Archaeologists Uncover Mosaic Floor From 5th Century Church Near Sea of Galilee

Jessica Rentz cleans a pair of birds holding a garland, foreground, and one of the dedication inscriptions in the mosaic, rear, of the Burnt Church in July 2019. Photo by Dr. Michael Eisenberg

A fire that destroyed an ancient Holy Land church near the Sea of Galilee around 700 CE appears to have preserved the church’s beautiful mosaic floor, which includes depictions of baskets, loaves and fish as well as inscriptions.

The floor was protected by a layer of ash and the remains of the church’s collapsed roof.

According to the Gospel of John, it was at the Sea of Galilee that Jesus fed 5,000 people with five loaves and two fish, a miracle Christians call the Feeding of the Multitude.

The miracle is mentioned four times in the New Testament.

Three fish of different sizes make up the decorations of the mosaic floor of the Burnt Church. Photo by Dr. Michael Eisenberg

In 2005, University of Haifa archaeologists first discovered part of the so-called Burnt Church, built in the 5th century CE and located in the ancient city of Hippos in Northern Israel, but only began excavating it in earnest this summer.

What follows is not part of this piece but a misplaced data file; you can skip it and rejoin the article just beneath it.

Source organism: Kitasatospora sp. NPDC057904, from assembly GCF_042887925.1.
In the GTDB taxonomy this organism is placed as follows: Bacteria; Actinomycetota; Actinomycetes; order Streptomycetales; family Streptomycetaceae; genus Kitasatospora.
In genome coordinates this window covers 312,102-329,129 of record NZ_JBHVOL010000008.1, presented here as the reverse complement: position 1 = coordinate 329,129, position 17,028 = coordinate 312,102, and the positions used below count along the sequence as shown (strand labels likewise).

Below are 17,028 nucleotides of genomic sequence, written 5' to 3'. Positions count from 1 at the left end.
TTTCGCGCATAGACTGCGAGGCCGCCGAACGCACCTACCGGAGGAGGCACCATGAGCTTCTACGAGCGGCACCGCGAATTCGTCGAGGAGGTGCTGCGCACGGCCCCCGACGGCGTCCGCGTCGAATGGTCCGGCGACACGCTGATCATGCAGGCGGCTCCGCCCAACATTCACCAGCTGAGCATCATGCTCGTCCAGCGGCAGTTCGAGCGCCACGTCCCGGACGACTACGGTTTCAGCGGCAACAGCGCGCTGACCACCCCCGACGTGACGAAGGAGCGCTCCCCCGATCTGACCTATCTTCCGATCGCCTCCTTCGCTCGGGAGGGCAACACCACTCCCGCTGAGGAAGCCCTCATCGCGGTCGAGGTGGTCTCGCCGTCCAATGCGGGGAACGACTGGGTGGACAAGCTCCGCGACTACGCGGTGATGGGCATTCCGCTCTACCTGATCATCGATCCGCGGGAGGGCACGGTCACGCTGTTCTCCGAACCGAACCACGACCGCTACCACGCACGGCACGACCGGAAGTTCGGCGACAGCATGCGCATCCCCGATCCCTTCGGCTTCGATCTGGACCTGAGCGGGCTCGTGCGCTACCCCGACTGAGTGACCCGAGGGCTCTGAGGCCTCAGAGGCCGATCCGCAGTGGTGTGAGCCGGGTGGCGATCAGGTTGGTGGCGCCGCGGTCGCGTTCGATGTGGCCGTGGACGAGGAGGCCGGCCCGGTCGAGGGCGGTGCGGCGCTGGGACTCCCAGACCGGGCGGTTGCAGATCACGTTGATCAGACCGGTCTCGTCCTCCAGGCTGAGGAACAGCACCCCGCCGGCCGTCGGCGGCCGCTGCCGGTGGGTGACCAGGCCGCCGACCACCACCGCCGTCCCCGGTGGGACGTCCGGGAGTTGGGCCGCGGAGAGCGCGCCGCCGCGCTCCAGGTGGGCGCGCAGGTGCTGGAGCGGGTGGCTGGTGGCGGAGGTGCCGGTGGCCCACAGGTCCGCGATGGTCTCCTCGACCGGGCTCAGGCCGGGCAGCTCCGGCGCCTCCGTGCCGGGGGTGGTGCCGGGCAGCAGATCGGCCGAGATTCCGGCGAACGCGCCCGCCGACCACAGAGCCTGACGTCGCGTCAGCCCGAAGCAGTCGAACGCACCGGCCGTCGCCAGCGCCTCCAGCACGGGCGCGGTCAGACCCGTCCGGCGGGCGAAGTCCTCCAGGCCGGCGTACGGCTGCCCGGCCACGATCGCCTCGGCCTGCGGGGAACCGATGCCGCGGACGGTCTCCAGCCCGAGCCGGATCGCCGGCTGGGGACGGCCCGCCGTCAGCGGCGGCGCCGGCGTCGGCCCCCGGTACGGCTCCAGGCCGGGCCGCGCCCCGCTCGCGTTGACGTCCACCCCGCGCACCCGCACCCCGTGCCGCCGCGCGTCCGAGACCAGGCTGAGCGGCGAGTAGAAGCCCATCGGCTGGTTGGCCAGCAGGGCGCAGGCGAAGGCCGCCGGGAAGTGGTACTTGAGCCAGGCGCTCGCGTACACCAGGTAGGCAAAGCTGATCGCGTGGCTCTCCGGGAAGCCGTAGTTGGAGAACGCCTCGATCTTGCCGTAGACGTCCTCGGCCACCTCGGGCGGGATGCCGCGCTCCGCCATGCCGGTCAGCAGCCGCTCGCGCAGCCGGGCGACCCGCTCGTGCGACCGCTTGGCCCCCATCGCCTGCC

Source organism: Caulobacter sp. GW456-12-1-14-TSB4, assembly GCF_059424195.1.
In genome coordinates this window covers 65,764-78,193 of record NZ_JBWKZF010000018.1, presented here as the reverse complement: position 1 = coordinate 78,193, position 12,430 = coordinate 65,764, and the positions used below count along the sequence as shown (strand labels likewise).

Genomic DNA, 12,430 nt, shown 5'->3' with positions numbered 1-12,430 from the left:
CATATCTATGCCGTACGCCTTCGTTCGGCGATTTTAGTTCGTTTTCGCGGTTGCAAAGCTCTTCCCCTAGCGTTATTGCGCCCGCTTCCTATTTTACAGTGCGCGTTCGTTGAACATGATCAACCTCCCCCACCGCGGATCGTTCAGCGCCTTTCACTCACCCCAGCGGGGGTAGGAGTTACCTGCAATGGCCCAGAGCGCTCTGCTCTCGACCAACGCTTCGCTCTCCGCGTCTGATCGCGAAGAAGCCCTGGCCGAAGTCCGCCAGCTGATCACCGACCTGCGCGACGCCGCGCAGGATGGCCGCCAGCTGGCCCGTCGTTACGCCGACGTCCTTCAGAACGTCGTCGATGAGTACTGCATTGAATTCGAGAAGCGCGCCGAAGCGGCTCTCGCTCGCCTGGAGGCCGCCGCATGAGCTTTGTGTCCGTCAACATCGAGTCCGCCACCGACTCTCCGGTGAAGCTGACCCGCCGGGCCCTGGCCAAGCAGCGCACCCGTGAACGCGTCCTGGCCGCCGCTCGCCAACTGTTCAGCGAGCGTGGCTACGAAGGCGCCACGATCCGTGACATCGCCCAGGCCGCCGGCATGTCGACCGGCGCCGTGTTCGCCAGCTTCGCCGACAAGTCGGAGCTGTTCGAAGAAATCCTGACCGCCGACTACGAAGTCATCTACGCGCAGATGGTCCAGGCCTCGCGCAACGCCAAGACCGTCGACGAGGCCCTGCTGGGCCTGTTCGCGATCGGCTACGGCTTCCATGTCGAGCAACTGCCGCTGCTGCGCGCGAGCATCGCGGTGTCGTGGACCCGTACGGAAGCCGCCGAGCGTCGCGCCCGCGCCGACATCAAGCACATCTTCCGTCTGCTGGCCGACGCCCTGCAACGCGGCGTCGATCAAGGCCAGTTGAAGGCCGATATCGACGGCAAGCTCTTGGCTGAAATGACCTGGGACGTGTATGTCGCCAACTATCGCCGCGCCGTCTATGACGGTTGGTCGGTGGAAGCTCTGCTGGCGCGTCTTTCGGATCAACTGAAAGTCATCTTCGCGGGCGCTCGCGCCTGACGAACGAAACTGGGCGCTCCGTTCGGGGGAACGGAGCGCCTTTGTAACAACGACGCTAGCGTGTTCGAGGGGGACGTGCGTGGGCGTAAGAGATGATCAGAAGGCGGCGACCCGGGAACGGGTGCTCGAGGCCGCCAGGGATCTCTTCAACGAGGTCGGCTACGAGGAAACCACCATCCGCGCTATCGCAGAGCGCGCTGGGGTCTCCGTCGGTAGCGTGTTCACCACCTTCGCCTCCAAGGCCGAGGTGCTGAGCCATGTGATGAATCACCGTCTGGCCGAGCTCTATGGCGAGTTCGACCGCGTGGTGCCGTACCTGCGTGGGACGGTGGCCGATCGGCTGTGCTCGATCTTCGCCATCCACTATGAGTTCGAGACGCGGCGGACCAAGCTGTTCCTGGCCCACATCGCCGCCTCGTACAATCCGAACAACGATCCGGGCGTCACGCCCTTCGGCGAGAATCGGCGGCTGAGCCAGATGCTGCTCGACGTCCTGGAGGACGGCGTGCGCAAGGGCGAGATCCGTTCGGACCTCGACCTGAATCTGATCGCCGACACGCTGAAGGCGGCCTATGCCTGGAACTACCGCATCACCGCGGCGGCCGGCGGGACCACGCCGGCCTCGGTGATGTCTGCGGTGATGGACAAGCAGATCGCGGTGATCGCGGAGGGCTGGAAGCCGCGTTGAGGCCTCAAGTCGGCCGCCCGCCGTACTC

Located 2 kilometers from the Sea of Galilee, Hippos — which affords a breathtaking view of the sea — was the central city of the region during Roman and Byzantine times.

“There can certainly be different explanations to the descriptions of loaves and fish in the mosaic, but you cannot ignore the similarity to the description in the New Testament: for example, from the fact that the New Testament has a description of five loaves in a basket or the two fish depicted in the apse, as we find in the mosaic,” said Michael Eisenberg, head of the excavation team in Hippos on behalf of Haifa University’s Institute of Archaeology.

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Source: Religion News Service